We might be partial to the Ninja Turtles as our favorite superheroes (it must be the mutual love of pizza), but Michelangelo is definitely one of the best turtles in the gang for his fun-loving and easygoing vibes. Not only does this costume come with the padded shirt, stylish AF shorts, bandana, eye mask, and mock sweatshirt, but they even include the turtle shell backpack! Dude, this costume is seriously awesome. Cowabunga! 

While Jon Favreau's first Iron Man film explored the evolution of Iron Man's armor from his first spot-welded, cave-cobbled bulky behemoth to the more streamlined look that would become the standard platform moving forward, and his sequel, Iron Man 2 brought in the gun-laden War Machine and a subtle take on the fan-favorite Silver Centurion armor, Iron Man 3 truly opened the floodgates, showcasing page-accurate renditions of everything from Iron Man's stealth armor, to a more faithful adaptation of the aforementioned Silver Centurion armor, and even Rhodey taking the helm of the star-spangled Iron Patriot armor.
Like most things in this world, superhero costumes did not just pop into this world out of thin air. There was a long history of costumes that predated them and influenced their creation. There was the colorful armor that knights wore in the Middle Ages. There were the fantastical outfits that some of the characters in pulp fiction novels and adventure comic strips wore. Perhaps most notably, there was the over-the-top attire that circus performers wore in the many traveling shows of the early 20th century. All of these previous ideals helped to influence the direction of superhero costumes in comic book history.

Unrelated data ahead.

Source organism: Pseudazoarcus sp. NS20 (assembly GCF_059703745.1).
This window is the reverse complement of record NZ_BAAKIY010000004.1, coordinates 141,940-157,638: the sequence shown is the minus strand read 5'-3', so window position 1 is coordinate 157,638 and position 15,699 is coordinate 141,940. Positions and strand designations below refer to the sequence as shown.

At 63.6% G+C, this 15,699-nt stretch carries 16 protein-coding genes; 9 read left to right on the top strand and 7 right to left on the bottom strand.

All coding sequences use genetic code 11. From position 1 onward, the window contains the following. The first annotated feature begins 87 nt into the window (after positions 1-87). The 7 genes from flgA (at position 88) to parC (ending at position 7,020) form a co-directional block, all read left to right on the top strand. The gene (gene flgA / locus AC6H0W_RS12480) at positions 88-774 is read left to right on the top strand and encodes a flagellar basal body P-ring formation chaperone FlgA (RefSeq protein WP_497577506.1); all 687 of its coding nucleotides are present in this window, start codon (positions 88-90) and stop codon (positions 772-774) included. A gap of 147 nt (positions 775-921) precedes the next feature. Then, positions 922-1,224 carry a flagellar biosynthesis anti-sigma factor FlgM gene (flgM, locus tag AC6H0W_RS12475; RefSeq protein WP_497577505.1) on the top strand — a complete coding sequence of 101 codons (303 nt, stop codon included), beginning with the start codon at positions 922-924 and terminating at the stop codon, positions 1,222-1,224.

Arguably, Iron Man has the coolest costume out of all the comic universes, because it's both beautiful and functional. It's not just the little kids who want to grow up to be Iron Man, even grown men would love to fly around and shoot at stuff. If the Iron Man suit was real, people would sell anything they could to purchase it, because it turns an ordinary guy into a powerful superhero with the strength and firepower to defeat a whole army of superhumans.